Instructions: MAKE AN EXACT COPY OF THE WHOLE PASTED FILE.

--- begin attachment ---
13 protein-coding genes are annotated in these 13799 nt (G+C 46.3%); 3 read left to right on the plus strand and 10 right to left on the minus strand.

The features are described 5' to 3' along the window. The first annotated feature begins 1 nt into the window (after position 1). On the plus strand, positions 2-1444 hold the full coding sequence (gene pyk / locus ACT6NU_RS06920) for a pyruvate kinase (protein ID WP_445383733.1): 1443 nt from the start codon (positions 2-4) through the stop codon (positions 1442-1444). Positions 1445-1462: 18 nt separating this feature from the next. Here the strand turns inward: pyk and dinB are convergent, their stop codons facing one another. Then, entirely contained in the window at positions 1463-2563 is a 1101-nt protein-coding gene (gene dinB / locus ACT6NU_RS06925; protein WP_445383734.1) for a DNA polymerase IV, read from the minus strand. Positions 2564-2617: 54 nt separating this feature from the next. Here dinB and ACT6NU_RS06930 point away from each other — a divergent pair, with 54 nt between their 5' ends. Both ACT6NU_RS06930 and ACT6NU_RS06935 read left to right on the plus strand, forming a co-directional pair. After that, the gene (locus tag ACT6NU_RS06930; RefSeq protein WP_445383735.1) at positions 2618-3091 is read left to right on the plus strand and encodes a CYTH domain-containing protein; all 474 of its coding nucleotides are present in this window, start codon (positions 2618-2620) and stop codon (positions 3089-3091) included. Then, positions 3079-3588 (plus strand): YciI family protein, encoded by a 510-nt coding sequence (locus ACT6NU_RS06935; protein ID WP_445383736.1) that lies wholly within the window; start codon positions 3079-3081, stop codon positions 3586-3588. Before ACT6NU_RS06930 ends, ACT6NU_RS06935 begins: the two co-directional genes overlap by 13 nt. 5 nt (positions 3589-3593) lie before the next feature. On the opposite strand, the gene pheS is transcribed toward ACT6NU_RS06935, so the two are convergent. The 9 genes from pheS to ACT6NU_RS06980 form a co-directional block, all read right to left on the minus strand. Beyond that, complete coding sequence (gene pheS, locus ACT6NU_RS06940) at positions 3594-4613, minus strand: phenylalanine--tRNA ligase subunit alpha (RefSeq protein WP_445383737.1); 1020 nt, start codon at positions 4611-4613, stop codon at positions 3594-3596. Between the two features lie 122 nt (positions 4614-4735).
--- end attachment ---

13 protein-coding genes are annotated in these 13799 nt (G+C 46.3%); 3 read left to right on the plus strand and 10 right to left on the minus strand.

The features are described 5' to 3' along the window. The first annotated feature begins 1 nt into the window (after position 1). On the plus strand, positions 2-1444 hold the full coding sequence (gene pyk / locus ACT6NU_RS06920) for a pyruvate kinase (protein ID WP_445383733.1): 1443 nt from the start codon (positions 2-4) through the stop codon (positions 1442-1444). Positions 1445-1462: 18 nt separating this feature from the next. Here the strand turns inward: pyk and dinB are convergent, their stop codons facing one another. Then, entirely contained in the window at positions 1463-2563 is a 1101-nt protein-coding gene (gene dinB / locus ACT6NU_RS06925; protein WP_445383734.1) for a DNA polymerase IV, read from the minus strand. Positions 2564-2617: 54 nt separating this feature from the next. Here dinB and ACT6NU_RS06930 point away from each other — a divergent pair, with 54 nt between their 5' ends. Both ACT6NU_RS06930 and ACT6NU_RS06935 read left to right on the plus strand, forming a co-directional pair. After that, the gene (locus tag ACT6NU_RS06930; RefSeq protein WP_445383735.1) at positions 2618-3091 is read left to right on the plus strand and encodes a CYTH domain-containing protein; all 474 of its coding nucleotides are present in this window, start codon (positions 2618-2620) and stop codon (positions 3089-3091) included. Then, positions 3079-3588 (plus strand): YciI family protein, encoded by a 510-nt coding sequence (locus ACT6NU_RS06935; protein ID WP_445383736.1) that lies wholly within the window; start codon positions 3079-3081, stop codon positions 3586-3588. Before ACT6NU_RS06930 ends, ACT6NU_RS06935 begins: the two co-directional genes overlap by 13 nt. 5 nt (positions 3589-3593) lie before the next feature. On the opposite strand, the gene pheS is transcribed toward ACT6NU_RS06935, so the two are convergent. The 9 genes from pheS to ACT6NU_RS06980 form a co-directional block, all read right to left on the minus strand. Beyond that, complete coding sequence (gene pheS, locus ACT6NU_RS06940) at positions 3594-4613, minus strand: phenylalanine--tRNA ligase subunit alpha (RefSeq protein WP_445383737.1); 1020 nt, start codon at positions 4611-4613, stop codon at positions 3594-3596. Between the two features lie 122 nt (positions 4614-4735).